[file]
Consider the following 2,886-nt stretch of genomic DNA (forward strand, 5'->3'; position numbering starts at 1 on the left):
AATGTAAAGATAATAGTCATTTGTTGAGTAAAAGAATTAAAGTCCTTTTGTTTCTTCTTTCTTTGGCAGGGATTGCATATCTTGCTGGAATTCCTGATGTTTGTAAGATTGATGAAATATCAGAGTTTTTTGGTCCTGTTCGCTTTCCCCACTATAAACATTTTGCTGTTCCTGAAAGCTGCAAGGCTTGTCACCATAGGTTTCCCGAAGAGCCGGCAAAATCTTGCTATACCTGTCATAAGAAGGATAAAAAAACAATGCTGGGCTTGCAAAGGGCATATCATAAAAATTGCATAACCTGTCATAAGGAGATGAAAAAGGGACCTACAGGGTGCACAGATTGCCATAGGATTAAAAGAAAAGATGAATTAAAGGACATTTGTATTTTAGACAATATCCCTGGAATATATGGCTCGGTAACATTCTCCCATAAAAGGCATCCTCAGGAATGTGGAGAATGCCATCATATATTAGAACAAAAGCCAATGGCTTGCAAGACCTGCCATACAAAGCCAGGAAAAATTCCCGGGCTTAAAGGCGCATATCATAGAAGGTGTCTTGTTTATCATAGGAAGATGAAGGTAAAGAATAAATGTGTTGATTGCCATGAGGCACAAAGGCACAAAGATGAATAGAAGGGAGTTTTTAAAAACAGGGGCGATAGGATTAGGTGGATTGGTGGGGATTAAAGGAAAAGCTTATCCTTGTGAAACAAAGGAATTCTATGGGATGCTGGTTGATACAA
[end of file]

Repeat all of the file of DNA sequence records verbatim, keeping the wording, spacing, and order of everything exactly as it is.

Consider the following 2,886-nt stretch of genomic DNA (forward strand, 5'->3'; position numbering starts at 1 on the left):
AATGTAAAGATAATAGTCATTTGTTGAGTAAAAGAATTAAAGTCCTTTTGTTTCTTCTTTCTTTGGCAGGGATTGCATATCTTGCTGGAATTCCTGATGTTTGTAAGATTGATGAAATATCAGAGTTTTTTGGTCCTGTTCGCTTTCCCCACTATAAACATTTTGCTGTTCCTGAAAGCTGCAAGGCTTGTCACCATAGGTTTCCCGAAGAGCCGGCAAAATCTTGCTATACCTGTCATAAGAAGGATAAAAAAACAATGCTGGGCTTGCAAAGGGCATATCATAAAAATTGCATAACCTGTCATAAGGAGATGAAAAAGGGACCTACAGGGTGCACAGATTGCCATAGGATTAAAAGAAAAGATGAATTAAAGGACATTTGTATTTTAGACAATATCCCTGGAATATATGGCTCGGTAACATTCTCCCATAAAAGGCATCCTCAGGAATGTGGAGAATGCCATCATATATTAGAACAAAAGCCAATGGCTTGCAAGACCTGCCATACAAAGCCAGGAAAAATTCCCGGGCTTAAAGGCGCATATCATAGAAGGTGTCTTGTTTATCATAGGAAGATGAAGGTAAAGAATAAATGTGTTGATTGCCATGAGGCACAAAGGCACAAAGATGAATAGAAGGGAGTTTTTAAAAACAGGGGCGATAGGATTAGGTGGATTGGTGGGGATTAAAGGAAAAGCTTATCCTTGTGAAACAAAGGAATTCTATGGGATGCTGGTTGATACAA